Blame it on the year that will make me turn 30. Blame it on the wave of adorable tiny humans clogging my Instagram feed.
My seasons of struggle with singleness have so far been linked to a desire for companionship, but this new phase has taken an unexpected twist. In this novel chapter, I find my heart longing for motherhood.
I don’t think I’m alone. We tend to associate the pangs of unfulfilled desires for parenthood to childless couples, but singleness can offer its own version of infertility.
For those of us with convictions about waiting for the ideal situation of child-rearing in the context of a marriage, the options of passing our noses or tempers on to the next generation or participating in the beauty of adoption are, at least for now, off the table. And lately, I’ve had several conversations with 20-somethings of both genders who have a longing to be parents, sometimes more unrelenting than their desires for marriage.
In our age of “authenticity,” we hear more and more stories about couples who find themselves in the midst of figuring out how to become parents when the natural methods fail. GoFundMe pages request funds for adoption, surrogacy themes make for moving narratives and articles debate the ethics of in-vitro fertilization.
This variety of trial is starting to get much-needed attention due to people willing to be vulnerable about their stories, but what about those of us who feel optionless?
As with all yet-unfulfilled desires, we get an opportunity to lean on Jesus through the ache. Time with Him is never wasted. But are there other ways to at least temporarily calm our instinctive needs to parent?
Here are four suggestions and mindsets that I have found extremely helpful for my own soul on this road of living, for the time being, childless.
1. Hold all the babies.
I realize this is a temporary fix, but I’ve found it to be incredibly therapeutic. About a year ago, I became a bit burnt out on church and ministry commitments. When I spoke with my church’s leaders about pulling back to serve in different ways, I requested to just hold babies on Sundays for a while. Not only did it offer a way to serve parents who need that break to focus on worship and sermons, but baby therapy is real.
Want to at least temporarily soothe your need to hear contagious laughter of littles? Volunteer in your church’s nursery or babysit for a couple struggling to fit in a date night. The best part? After you are done snuggling roly-poly sweetness or improvising crazy bedtime stories, you get to give them back and enjoy the liberty of singleness a little longer.
2. Sponsor a child.
Think it’s hard for us single millennials to pay the bills sometimes? Well, keeping little ones happy, healthy and educated is no financial walk in the park either. What if we gave up a few macchiatos and In-N-Out runs each month to practice the fiscal aspect of parenting?
See if there are any needs in your local community. Save up and fund Christmas for a family in your area. See what kinds of financial needs there are for children in the foster care system. Contact Title 1 schools in your area to see how you can support before- or after-school programs.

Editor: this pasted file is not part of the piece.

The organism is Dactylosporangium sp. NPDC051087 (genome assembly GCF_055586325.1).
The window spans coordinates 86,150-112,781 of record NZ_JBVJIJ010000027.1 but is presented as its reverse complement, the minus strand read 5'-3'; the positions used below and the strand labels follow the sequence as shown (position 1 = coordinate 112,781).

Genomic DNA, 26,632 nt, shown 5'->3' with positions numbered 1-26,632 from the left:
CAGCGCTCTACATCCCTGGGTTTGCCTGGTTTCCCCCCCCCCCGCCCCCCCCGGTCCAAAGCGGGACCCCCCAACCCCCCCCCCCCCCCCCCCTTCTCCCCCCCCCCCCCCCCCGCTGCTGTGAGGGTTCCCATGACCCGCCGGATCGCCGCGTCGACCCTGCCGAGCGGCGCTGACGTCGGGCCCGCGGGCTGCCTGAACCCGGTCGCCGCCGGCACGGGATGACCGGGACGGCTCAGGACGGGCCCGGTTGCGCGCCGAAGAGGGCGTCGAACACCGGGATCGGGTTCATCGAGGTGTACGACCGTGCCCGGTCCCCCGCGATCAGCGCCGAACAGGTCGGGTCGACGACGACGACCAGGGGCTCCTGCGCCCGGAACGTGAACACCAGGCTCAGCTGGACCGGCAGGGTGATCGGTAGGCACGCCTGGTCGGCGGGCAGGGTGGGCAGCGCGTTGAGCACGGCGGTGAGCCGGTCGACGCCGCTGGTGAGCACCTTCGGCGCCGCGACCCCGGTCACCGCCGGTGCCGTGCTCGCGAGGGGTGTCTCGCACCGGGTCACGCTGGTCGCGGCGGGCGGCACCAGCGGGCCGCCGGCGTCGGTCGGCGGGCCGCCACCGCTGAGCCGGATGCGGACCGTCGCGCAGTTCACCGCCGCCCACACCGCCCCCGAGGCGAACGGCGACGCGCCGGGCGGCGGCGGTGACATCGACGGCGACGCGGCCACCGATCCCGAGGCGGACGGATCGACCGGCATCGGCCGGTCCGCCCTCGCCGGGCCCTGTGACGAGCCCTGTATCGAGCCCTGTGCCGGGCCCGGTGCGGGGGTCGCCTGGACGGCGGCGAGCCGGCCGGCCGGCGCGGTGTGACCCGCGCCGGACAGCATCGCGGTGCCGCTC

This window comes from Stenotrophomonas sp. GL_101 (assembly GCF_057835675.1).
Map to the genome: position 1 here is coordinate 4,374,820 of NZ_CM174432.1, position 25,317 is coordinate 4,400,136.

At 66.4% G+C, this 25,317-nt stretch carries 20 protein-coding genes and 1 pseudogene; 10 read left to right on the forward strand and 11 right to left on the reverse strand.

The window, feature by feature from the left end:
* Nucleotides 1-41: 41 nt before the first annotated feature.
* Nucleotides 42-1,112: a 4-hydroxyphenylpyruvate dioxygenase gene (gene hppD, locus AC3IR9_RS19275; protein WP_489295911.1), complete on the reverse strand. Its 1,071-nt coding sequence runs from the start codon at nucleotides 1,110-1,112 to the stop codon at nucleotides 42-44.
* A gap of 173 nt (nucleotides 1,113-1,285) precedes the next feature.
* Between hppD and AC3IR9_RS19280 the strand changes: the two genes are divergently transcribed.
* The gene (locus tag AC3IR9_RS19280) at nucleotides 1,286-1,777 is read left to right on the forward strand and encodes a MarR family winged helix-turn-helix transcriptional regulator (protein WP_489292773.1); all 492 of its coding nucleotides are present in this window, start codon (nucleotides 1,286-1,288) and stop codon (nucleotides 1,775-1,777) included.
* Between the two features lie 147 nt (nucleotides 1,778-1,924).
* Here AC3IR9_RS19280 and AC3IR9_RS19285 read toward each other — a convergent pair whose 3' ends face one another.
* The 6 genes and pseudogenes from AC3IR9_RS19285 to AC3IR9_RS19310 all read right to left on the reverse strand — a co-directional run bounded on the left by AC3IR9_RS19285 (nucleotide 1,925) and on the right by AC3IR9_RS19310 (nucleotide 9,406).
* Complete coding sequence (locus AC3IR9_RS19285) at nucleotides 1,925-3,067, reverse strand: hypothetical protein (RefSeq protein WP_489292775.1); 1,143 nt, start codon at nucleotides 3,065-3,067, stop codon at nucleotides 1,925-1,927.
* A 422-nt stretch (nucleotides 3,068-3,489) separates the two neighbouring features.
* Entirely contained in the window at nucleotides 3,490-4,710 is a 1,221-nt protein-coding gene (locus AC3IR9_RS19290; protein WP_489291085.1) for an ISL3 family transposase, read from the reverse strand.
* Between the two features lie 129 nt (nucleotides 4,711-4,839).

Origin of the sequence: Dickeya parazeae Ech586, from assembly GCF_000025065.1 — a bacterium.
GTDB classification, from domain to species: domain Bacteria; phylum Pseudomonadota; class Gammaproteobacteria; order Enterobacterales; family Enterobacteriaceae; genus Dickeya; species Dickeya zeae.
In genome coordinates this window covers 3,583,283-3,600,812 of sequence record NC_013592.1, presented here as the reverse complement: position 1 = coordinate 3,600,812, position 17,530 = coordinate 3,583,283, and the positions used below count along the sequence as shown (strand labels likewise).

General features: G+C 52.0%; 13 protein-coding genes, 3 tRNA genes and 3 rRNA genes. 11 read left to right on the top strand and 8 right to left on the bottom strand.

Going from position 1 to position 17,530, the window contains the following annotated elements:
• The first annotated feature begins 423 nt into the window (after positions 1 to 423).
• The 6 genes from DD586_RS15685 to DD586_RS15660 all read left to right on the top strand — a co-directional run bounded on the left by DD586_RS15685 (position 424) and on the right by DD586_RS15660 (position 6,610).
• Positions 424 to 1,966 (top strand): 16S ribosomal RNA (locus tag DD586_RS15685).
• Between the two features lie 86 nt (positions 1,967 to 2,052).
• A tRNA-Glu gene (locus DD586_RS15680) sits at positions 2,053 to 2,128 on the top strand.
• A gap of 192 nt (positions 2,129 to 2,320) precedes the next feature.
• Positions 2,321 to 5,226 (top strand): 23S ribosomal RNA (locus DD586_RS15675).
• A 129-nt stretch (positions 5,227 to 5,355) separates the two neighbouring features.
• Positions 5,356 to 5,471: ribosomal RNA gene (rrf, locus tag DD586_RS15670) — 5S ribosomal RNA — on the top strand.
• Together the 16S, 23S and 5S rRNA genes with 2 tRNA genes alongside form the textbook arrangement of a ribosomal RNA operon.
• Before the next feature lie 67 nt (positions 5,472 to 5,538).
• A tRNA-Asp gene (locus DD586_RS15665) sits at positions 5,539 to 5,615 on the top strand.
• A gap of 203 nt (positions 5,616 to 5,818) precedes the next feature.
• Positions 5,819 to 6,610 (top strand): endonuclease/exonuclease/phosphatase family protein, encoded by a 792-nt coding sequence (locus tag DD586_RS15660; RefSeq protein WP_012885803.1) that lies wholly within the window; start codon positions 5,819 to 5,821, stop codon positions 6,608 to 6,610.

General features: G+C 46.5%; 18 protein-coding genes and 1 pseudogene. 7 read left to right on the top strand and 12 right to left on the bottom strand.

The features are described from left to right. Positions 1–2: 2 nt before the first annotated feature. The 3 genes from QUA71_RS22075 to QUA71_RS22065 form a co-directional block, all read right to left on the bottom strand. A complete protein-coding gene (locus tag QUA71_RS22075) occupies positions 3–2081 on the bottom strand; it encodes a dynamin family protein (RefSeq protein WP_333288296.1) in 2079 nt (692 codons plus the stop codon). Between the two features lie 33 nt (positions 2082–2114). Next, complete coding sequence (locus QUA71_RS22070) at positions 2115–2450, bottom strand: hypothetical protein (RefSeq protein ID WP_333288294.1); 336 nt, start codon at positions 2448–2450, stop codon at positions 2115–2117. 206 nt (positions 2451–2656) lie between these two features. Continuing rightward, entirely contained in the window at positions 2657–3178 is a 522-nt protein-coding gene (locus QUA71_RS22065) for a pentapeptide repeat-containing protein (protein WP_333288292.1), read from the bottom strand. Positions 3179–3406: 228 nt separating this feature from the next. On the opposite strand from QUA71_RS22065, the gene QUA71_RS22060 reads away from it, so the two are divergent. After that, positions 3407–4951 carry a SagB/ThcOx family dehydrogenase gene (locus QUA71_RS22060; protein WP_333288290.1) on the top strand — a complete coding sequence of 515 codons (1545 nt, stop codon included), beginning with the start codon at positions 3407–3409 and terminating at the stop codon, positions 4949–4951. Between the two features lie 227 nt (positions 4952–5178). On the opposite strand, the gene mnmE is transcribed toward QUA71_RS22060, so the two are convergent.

Additionally, you could consider different ways to support children overseas. Programs like Compassion International allow children around the globe to be nourished, pursue an education and know God’s love.
3. Read parenting books.
On the topic of marriage, singles are advised to start preparing for marriage long before vows are exchanged. We are told to “attend marriage conferences, hang out with married couples who seem to have ‘til death do us part’ figured out, and read biblically-sound books about Solomon’s blush-inducing song!”
In the same way, parenting should be trained for long before the sleepless nights of newborn cries or the upgrade to a tricked-out minivan. I’m a firm believer that singleness is a crucial training ground for whatever future seasons hold.
You want to be good at parenting one day? Gold-medal parenting won’t happen overnight. Pick up a book about it. Ask parents at all stages what advice they would give to potential moms and dads. Whether you are blessed with biological or spiritual children one day, your quest for knowledge won’t be wasted.
4. Be a spiritual parent.
In the same way that marriage points to the greater reality of the Gospel, earthly parenthood points to the more permanent ties that we have as part of God’s family.
In the New Covenant, we are not guaranteed that our biological kids will follow Christ. Since regeneration through faith is the new mode of kingdom-growing, all Christians can—and should—be disciple-makers. In the grand scheme of things, we could end up with more spiritual kids than any of our married friends with biological kids.
Rachelle teaches at a high school outside of Vegas, but often gets mistaken for a student. She rambles about using singleness for the Kingdom at notsingledout.com and drinks coffee like water.